Skype buy, Windows Phone 'Mango' update highlight Microsoft mobile strategy

The success of Apple's iPad and Google's Android operating system has sent a clear signal to Microsoft: Mobility is the future.

Microsoft's planned $8.5 billion Skype acquisition and its upcoming "Mango" update to Windows Phone 7 show that the tech giant has gotten the memo and is positioning itself to play a stronger role in the mobile market. In terms of the Skype buy, ABI Research analyst Appo Markkanen notes that the acquisition will help Microsoft stay ahead of the game when it comes to mobile video calling since Skype already has a long history of successfully implementing the kind of technology that Apple is just starting to use with its Facetime application for the iPad.

"Skype has been around for a long time and its team is very talented," says Markkanen. "Skype video calling is a rather advanced system and it would allow Nokia or other device makers that use Windows Phone to have a strong video calling feature."

ANALYSIS: Microsoft goes on the defensive with Skype acquisition

Gartner analyst Leif-Olof Wallin similarly thinks that the Skype acquisition will help Microsoft not just with the mobile market but with the broader consumer market as a whole.

"Skype fits very well into the consumer VoIP and Video part with an extremely strong brand name, so strong that it's become a verb in many parts of the world," he says. "The world is becoming more and more mobile so mobile is an important piece, but the 'uber trend' is Microsoft going consumer."

Looking at the upcoming Windows Mobile update, code-named "Mango," it seems that Microsoft will be adding a lot of new key features to its Bing mobile search engine, including a Bing Audio feature that can identify songs that are playing within earshot of Windows Phone devices. Other expected features include an augmented reality tool that lets users scan barcodes and a turn-by-turn navigation offering.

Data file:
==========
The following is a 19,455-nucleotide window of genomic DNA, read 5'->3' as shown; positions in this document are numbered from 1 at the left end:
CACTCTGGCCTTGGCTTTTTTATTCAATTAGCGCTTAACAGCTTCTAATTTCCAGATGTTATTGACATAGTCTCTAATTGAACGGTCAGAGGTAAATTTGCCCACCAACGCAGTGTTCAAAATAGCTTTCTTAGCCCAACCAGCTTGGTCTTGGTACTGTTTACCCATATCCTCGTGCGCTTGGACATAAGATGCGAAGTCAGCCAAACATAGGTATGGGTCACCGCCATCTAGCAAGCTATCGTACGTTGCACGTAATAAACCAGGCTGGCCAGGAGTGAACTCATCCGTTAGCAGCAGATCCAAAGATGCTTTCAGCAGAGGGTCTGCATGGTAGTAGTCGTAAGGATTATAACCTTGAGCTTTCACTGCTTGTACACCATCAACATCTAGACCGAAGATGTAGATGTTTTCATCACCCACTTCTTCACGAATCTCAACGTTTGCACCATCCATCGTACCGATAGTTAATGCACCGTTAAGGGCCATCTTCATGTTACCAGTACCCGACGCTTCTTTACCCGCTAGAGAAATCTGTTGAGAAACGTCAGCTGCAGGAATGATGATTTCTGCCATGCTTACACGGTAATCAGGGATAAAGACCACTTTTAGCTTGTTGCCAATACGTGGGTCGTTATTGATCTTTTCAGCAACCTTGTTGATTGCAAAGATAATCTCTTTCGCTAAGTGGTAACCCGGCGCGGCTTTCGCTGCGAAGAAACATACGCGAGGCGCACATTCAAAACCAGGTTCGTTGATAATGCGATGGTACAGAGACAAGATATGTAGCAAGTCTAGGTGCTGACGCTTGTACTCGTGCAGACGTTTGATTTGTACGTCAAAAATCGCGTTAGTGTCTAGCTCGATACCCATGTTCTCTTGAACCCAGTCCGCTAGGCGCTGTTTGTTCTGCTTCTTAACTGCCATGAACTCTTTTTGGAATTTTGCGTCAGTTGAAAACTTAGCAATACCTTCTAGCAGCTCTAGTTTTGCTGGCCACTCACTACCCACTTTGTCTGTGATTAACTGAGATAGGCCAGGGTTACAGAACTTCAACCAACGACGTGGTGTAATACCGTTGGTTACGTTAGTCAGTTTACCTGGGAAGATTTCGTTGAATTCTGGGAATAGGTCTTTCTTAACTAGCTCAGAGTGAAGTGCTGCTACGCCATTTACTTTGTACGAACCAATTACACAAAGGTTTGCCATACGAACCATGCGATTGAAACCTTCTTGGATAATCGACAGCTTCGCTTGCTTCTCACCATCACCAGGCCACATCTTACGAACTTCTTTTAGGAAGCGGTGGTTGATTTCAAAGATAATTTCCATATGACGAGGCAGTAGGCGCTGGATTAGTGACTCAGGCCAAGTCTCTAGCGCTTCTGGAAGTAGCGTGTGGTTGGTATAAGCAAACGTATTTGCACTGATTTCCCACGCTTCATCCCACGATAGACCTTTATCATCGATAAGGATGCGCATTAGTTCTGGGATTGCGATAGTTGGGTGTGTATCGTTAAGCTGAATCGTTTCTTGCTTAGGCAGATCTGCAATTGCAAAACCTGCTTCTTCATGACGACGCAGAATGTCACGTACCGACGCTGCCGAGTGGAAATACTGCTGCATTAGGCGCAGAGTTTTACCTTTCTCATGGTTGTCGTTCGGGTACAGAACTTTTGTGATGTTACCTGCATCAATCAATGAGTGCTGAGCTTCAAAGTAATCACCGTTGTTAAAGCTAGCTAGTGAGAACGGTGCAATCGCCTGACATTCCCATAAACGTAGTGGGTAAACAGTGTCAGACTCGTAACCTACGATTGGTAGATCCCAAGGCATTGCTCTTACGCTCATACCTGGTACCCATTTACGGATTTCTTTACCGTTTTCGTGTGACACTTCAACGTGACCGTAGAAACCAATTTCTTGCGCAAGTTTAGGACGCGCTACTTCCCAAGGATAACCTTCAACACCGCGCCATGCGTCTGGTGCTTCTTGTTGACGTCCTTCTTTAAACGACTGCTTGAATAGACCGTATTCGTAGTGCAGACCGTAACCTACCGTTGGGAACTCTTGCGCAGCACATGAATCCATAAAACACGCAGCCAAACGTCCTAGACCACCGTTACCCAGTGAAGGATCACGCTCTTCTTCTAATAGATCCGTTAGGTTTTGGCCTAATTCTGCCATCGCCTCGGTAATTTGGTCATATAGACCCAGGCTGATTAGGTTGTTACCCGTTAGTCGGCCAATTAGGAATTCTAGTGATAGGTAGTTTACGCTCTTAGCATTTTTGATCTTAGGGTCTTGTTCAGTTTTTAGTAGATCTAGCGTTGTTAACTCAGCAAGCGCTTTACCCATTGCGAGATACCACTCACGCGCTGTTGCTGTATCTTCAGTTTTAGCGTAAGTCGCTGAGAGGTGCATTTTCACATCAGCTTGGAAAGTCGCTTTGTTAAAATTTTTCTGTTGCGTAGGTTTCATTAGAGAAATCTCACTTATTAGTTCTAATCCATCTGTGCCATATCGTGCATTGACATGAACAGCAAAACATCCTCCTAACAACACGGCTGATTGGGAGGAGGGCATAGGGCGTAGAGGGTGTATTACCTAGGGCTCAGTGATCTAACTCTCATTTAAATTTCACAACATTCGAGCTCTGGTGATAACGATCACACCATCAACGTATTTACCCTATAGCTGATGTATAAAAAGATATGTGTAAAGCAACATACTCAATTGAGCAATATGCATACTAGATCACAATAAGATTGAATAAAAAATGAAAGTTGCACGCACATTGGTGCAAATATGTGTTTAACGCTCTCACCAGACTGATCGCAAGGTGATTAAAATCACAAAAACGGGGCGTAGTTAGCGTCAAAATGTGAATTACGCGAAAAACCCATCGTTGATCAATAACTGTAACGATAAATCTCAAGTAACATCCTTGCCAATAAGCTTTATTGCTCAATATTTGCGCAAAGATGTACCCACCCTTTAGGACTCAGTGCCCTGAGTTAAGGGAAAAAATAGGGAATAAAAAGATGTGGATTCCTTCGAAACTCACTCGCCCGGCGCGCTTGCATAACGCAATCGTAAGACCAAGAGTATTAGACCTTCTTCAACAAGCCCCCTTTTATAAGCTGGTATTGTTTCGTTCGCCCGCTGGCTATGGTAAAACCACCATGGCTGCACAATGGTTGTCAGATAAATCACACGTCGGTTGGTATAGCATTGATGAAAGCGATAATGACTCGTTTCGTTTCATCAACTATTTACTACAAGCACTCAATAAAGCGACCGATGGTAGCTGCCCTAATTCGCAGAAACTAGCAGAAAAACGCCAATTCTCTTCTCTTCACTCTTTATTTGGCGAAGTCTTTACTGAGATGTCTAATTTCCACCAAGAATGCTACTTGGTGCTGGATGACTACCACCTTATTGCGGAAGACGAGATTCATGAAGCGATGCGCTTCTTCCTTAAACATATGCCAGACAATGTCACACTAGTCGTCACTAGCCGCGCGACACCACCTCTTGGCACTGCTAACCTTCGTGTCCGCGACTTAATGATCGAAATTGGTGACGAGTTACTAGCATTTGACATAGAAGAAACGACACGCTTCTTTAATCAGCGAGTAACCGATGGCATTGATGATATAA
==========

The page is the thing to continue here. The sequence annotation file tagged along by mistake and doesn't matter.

Both the Skype purchase and the "Mango" update could generate some much-needed buzz for a mobile operating system has been largely in the shadows of Apple's iOS and Google's Android. Most analysts have predicted that Windows Phone will get a boost from Nokia's decision to discontinue its Symbian operating system in favor of Windows Mobile, but ABI Research projected earlier this year that Android will get the lion's share of former Symbian customers, thus leaving Microsoft as a relatively minor player in the mobile industry.

Infonetics analyst Diane Myers thinks that Windows Mobile will eventually have to develop a mobile applications base on par with iPhone and Android if it wants to compete for a bigger market share.

"Skype definitely gives [Windows Mobile] a brand but it won't make Windows Mobile competitive just by itself," she says. "Think about the iPhone and Android systems and what makes them compelling -- it isn't just the ability to do voice and video. It's also about all the apps they have."

Despite all these moves in the mobile market, Markkanen says that we shouldn't expect Microsoft to make any further big-ticket mobile acquisitions in the near future, even as the company has begun to work more closely with handset manufacturers.

"There has been some speculation that Microsoft might acquire RIM or Nokia but that would be rather risky," he says. "They've already spent a lot of money on the Skype takeover."

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